New York has been a city of immigrants ever since the Lenapes cut a deal with European merchant-speculators wearing funny hats. But generation after generation of old immigrants have never made it a priority to make the growing city more tolerable for new ones. For centuries now, we’ve crammed into tiny apartments, squirmed in inadequate schools, succumbed to epidemic diseases, worked around the clock for pitiable wages. At our lowest points, we’ve also been beaten in unfamiliar streets by people we’ve never met for reasons we cannot fathom, or indentured to criminals who’ve rented us out for others’ delight (often with the support of police).
This being America, the story of immigration to New York has a happy ending, of course. It also has heroes. In most tellings, these are lone entrepreneurs, who arrive with pennies in their pocket and through smarts and diligence transform themselves into prosperous, enfranchised Americans. Those people have always existed and are indeed extraordinary; they keep blood pumping through New York City, keep it growing.
But we rarely hear about collective efforts to give all immigrants in New York the chance to participate in the American way. When they’ve surfaced in the consciousness of the New York establishment, it’s to be excoriated as a threat to its order–Emma Goldman, the Young Lords–or, in the case of settlement houses, praised for the promise of gentle assimilation.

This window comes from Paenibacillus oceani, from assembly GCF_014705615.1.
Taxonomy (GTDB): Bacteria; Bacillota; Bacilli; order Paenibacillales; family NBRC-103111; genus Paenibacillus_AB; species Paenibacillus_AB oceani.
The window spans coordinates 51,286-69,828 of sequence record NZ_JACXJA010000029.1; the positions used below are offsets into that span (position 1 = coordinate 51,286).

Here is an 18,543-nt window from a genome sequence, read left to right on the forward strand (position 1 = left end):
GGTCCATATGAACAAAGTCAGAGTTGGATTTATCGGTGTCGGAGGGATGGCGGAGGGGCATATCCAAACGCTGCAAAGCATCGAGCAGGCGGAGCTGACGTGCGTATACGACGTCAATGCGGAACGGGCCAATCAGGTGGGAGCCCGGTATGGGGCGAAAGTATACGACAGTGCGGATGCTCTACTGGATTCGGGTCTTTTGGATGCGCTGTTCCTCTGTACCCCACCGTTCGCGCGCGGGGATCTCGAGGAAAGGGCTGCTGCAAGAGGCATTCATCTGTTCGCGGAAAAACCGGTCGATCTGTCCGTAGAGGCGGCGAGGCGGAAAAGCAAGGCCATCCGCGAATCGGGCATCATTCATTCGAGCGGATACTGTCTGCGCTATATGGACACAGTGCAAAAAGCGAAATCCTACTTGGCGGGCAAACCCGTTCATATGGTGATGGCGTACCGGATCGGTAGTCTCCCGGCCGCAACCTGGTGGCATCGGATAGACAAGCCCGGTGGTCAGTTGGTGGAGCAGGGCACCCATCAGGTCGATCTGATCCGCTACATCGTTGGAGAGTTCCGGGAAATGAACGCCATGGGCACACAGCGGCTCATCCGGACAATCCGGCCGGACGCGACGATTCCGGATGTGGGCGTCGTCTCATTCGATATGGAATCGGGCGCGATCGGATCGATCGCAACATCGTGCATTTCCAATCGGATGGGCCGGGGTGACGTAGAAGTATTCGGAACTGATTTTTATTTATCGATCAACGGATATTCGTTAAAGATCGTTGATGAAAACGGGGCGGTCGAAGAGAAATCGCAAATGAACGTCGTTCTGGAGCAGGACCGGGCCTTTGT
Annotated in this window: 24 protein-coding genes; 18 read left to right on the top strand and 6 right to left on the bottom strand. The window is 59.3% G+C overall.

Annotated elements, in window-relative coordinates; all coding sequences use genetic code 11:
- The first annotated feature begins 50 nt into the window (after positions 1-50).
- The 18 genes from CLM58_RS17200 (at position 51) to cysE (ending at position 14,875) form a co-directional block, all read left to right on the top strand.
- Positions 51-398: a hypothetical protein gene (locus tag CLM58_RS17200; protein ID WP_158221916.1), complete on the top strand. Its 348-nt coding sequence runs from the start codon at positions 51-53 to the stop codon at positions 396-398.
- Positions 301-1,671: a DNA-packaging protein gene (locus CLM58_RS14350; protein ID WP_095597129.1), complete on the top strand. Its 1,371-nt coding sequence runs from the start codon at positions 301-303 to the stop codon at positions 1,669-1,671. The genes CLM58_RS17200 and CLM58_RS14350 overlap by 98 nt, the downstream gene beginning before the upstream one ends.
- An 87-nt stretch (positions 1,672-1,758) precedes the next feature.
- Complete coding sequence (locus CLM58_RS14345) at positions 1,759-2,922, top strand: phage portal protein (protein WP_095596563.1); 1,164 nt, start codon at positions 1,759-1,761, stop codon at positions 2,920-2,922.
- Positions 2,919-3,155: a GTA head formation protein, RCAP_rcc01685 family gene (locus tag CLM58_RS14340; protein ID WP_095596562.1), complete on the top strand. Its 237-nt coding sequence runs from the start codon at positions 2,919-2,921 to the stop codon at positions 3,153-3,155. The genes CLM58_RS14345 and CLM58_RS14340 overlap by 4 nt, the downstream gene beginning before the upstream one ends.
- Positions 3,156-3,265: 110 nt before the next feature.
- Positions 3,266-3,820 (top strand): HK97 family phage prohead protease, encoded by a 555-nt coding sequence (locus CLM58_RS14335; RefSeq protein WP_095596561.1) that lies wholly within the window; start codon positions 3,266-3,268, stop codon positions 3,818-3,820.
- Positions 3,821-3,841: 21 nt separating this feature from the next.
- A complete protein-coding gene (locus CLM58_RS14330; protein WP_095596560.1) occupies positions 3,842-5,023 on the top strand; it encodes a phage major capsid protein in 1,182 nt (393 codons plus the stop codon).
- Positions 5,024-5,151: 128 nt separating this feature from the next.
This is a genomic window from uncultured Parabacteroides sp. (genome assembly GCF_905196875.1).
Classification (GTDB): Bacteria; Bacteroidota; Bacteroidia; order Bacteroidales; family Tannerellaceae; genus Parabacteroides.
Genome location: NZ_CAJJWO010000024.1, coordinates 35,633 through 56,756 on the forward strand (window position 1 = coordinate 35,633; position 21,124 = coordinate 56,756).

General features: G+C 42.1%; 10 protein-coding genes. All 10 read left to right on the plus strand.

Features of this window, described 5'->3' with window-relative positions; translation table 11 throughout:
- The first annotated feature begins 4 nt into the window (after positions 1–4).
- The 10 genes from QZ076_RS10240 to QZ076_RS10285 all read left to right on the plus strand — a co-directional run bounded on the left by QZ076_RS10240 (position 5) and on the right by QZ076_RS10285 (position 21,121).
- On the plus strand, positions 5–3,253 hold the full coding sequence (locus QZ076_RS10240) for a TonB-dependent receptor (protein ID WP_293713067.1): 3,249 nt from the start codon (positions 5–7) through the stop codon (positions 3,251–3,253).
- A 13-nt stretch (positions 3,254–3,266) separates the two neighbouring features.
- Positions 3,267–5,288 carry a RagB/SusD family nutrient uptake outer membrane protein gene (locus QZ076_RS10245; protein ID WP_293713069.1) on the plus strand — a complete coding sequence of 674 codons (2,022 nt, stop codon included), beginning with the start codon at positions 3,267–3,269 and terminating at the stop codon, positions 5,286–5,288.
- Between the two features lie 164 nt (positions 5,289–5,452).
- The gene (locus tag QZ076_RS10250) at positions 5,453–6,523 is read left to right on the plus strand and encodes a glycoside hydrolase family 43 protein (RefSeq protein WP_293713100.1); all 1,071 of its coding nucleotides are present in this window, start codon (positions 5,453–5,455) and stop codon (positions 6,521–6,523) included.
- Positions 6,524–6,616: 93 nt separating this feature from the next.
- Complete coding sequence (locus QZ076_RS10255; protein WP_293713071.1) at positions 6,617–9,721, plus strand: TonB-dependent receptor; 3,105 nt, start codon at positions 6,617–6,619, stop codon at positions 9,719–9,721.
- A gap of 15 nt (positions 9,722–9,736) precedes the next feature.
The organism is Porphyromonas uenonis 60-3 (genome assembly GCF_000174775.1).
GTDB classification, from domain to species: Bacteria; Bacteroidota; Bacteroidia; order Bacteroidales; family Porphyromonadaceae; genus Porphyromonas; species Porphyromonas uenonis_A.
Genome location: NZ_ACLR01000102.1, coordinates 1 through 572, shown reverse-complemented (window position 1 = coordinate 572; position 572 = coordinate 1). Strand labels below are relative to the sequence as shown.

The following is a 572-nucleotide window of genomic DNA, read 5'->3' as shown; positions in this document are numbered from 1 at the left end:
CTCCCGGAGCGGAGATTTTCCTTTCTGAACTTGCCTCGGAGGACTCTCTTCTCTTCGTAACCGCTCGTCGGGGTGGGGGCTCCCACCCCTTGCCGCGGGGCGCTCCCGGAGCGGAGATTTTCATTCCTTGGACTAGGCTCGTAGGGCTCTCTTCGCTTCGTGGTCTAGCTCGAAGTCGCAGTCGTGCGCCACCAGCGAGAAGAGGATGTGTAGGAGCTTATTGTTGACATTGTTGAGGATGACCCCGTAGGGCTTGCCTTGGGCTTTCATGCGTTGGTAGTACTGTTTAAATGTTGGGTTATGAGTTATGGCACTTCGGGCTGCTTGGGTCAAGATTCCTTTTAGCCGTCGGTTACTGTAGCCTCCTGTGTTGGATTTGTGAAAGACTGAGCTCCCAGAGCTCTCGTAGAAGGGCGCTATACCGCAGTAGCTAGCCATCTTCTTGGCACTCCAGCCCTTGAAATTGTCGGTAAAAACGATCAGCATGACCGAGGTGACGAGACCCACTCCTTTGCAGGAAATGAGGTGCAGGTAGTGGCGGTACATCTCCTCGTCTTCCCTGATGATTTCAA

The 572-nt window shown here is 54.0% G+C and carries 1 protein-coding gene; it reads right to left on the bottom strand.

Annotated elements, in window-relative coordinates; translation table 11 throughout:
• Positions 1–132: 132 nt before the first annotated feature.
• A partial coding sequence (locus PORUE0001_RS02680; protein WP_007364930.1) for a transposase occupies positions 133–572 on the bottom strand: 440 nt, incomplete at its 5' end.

The experiences and goals of the 20 activists, professionals, curators, businesspeople, politicians and troublemakers profiled on the following pages suggest a melding of these two traditions–of agitation and self-help, of critical assessment of their place in American society and the development of practical institutions. They aren’t the first; community groups like Asian-Americans for Equality and Alianza Dominicana paved the way decades ago. But these leaders thrive at an auspicious moment, following the largest wave of immigration in a century and many of them coming from places with highly developed cultures of dissent and grassroots institutions.
The easy shorthand would be to call immigrant activists the leaders of New York’s future–some imagined city that is familiar but colored with newly recombinant customs, ideas, food, languages, things no one is yet asking the assimilated or elite to be part of. But the reality is that city is here now-and these are some of the people who are writing their own history, instead of letting it happen, so predictably, in the painfully old ways.
The full text of all 18 profiles will be available on the website in early June. Until then, buy the May issue of City Limits, on newsstands now.